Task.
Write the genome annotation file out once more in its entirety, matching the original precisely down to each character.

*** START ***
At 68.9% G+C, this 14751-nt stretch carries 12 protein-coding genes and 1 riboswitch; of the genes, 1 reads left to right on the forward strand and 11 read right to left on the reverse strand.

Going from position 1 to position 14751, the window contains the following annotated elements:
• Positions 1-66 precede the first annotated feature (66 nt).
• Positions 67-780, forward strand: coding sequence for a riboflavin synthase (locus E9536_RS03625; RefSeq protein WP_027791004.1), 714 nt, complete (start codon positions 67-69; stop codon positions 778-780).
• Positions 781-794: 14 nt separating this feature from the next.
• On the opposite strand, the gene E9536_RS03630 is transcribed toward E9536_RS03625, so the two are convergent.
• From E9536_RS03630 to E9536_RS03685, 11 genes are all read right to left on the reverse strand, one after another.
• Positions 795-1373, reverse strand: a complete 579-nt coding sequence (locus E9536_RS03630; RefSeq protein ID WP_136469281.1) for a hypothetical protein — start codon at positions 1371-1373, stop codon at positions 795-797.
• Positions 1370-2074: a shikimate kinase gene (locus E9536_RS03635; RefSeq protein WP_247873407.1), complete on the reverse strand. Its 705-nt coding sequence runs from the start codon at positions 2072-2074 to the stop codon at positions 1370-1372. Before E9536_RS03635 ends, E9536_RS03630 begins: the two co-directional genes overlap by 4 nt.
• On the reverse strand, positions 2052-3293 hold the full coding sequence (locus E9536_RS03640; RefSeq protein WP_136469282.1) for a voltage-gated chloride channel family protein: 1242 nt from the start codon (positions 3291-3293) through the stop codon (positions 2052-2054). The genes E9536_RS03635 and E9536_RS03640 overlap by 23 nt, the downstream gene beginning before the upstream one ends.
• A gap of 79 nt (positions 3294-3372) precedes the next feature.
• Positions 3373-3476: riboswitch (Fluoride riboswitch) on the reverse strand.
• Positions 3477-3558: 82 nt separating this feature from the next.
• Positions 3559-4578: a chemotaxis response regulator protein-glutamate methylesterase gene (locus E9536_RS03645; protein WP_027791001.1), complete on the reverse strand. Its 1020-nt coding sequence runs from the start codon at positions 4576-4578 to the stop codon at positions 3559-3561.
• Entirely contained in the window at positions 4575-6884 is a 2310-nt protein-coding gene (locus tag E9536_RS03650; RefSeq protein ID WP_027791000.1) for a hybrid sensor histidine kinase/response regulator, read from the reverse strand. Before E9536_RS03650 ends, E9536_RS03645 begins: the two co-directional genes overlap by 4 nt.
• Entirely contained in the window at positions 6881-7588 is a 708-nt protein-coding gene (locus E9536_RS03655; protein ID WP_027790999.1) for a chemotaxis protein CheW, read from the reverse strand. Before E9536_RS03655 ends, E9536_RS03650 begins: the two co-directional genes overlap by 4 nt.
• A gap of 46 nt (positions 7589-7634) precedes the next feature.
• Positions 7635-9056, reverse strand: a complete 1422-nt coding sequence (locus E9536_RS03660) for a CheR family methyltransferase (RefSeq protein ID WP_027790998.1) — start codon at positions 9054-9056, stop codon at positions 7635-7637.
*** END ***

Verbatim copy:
At 68.9% G+C, this 14751-nt stretch carries 12 protein-coding genes and 1 riboswitch; of the genes, 1 reads left to right on the forward strand and 11 read right to left on the reverse strand.

Going from position 1 to position 14751, the window contains the following annotated elements:
• Positions 1-66 precede the first annotated feature (66 nt).
• Positions 67-780, forward strand: coding sequence for a riboflavin synthase (locus E9536_RS03625; RefSeq protein WP_027791004.1), 714 nt, complete (start codon positions 67-69; stop codon positions 778-780).
• Positions 781-794: 14 nt separating this feature from the next.
• On the opposite strand, the gene E9536_RS03630 is transcribed toward E9536_RS03625, so the two are convergent.
• From E9536_RS03630 to E9536_RS03685, 11 genes are all read right to left on the reverse strand, one after another.
• Positions 795-1373, reverse strand: a complete 579-nt coding sequence (locus E9536_RS03630; RefSeq protein ID WP_136469281.1) for a hypothetical protein — start codon at positions 1371-1373, stop codon at positions 795-797.
• Positions 1370-2074: a shikimate kinase gene (locus E9536_RS03635; RefSeq protein WP_247873407.1), complete on the reverse strand. Its 705-nt coding sequence runs from the start codon at positions 2072-2074 to the stop codon at positions 1370-1372. Before E9536_RS03635 ends, E9536_RS03630 begins: the two co-directional genes overlap by 4 nt.
• On the reverse strand, positions 2052-3293 hold the full coding sequence (locus E9536_RS03640; RefSeq protein WP_136469282.1) for a voltage-gated chloride channel family protein: 1242 nt from the start codon (positions 3291-3293) through the stop codon (positions 2052-2054). The genes E9536_RS03635 and E9536_RS03640 overlap by 23 nt, the downstream gene beginning before the upstream one ends.
• A gap of 79 nt (positions 3294-3372) precedes the next feature.
• Positions 3373-3476: riboswitch (Fluoride riboswitch) on the reverse strand.
• Positions 3477-3558: 82 nt separating this feature from the next.
• Positions 3559-4578: a chemotaxis response regulator protein-glutamate methylesterase gene (locus E9536_RS03645; protein WP_027791001.1), complete on the reverse strand. Its 1020-nt coding sequence runs from the start codon at positions 4576-4578 to the stop codon at positions 3559-3561.
• Entirely contained in the window at positions 4575-6884 is a 2310-nt protein-coding gene (locus tag E9536_RS03650; RefSeq protein ID WP_027791000.1) for a hybrid sensor histidine kinase/response regulator, read from the reverse strand. Before E9536_RS03650 ends, E9536_RS03645 begins: the two co-directional genes overlap by 4 nt.
• Entirely contained in the window at positions 6881-7588 is a 708-nt protein-coding gene (locus E9536_RS03655; protein ID WP_027790999.1) for a chemotaxis protein CheW, read from the reverse strand. Before E9536_RS03655 ends, E9536_RS03650 begins: the two co-directional genes overlap by 4 nt.
• A gap of 46 nt (positions 7589-7634) precedes the next feature.
• Positions 7635-9056, reverse strand: a complete 1422-nt coding sequence (locus E9536_RS03660) for a CheR family methyltransferase (RefSeq protein ID WP_027790998.1) — start codon at positions 9054-9056, stop codon at positions 7635-7637.